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Decimal Fractions

The decimal system can include fractions included identified by decimal point.

A decimal fraction comprises the decimal point followed by a collection of digits. Its value is less than 1.

Note that the zero to the left of the decimal point is optional.

Every decimal fraction can be represented by a fraction, whose numerator is given by the digits to the right of the decimal point and whose denominator is given by 1 followed by zeros equal in number to the digits to the right of the decimal point.

Decimals and Decimal Places

A decimal is the sum of a whole number and a decimal fraction.

The decimal point separates the whole number and the decimal fraction.

Note that a decimal fraction is special kind of decimal whose whole number is zero.

Also, a whole number is a special kind of decimal whose decimal fraction is zero.

In the decimal system, the position of the decimal point determines the place value of the digits. Thus, each digit in a decimal has a place value.

In the number 839.401, for example, here are the values of the different digits.

Equivalent Decimals

A fraction with a denominator that is a multiple of 10 is equivalent to a decimal.

To convert such a fraction to a decimal, a decimal point is inserted in the numerator such that the number of decimal places equals the number of zeros in the denominator.

While converting a fraction to a decimal, zeros need to be inserted before the numerator in case the numerator does not have enough digits.

Note A decimal does not change in value when zeros are inserted to its right.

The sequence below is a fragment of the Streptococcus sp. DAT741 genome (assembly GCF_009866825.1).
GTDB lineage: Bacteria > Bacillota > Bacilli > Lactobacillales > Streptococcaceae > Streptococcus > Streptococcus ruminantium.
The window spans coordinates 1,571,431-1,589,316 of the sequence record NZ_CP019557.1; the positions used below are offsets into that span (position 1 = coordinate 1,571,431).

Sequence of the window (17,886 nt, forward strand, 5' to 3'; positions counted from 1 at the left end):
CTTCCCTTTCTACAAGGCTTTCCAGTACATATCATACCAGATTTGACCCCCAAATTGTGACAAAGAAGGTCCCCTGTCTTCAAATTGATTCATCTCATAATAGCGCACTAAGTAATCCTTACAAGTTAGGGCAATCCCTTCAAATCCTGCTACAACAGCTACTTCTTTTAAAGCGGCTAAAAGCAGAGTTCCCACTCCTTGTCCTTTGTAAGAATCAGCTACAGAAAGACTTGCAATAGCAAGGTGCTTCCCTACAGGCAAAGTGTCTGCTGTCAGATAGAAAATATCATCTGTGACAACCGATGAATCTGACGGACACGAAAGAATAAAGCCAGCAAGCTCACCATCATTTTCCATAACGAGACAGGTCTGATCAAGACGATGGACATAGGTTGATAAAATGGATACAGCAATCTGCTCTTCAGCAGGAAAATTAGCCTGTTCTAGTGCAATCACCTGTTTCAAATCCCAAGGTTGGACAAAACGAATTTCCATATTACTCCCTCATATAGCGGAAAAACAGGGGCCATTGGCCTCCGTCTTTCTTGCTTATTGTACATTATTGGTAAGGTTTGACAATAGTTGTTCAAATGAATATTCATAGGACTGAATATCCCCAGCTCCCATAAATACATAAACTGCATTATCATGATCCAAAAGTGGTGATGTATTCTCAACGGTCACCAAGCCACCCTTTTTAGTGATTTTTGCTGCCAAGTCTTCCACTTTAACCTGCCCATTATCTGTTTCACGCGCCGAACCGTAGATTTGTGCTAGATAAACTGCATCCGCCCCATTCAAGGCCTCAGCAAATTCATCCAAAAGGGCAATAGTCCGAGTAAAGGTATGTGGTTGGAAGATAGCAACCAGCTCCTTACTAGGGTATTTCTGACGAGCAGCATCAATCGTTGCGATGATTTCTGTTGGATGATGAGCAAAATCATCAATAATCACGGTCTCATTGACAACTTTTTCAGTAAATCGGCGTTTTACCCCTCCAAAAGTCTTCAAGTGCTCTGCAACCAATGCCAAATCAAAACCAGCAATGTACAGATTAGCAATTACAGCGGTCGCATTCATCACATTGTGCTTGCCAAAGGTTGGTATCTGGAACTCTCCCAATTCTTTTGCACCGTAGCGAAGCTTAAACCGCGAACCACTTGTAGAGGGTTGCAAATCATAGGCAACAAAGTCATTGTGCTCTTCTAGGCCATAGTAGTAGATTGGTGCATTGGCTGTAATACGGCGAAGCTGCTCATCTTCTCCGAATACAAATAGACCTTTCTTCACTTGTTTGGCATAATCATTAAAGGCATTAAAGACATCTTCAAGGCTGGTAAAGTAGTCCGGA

Division of Decimals

divide the numbers in the same way as whole numbers (ignoring the decimal point); and

insert a decimal point in the result such that the quotient has the same number of decimal places as the dividend.

When a decimal is divided by 10, 100, 1000, ..., the decimal point moves to the left by 1, 2, 3, ... places.

Multiplication of Decimals

multiply the numbers in the same way as whole numbers (ignoring the decimal point); and

insert a decimal point in the result such that the decimal places in the product equal the sum total of the decimal places in all the numbers multiplied.

When a decimal is multiplied by 10, 100, 1000, ..., the decimal point moves to the right by 1, 2, 3, ... places.

Addition and Subtraction of Decimals

write the decimals one below the other such that the decimal points are vertically aligned;

add or subtract the numbers in the same way as whole numbers (ignoring the decimal point); and

insert a decimal point in the result directly under the decimal points of the numbers added or subtracted.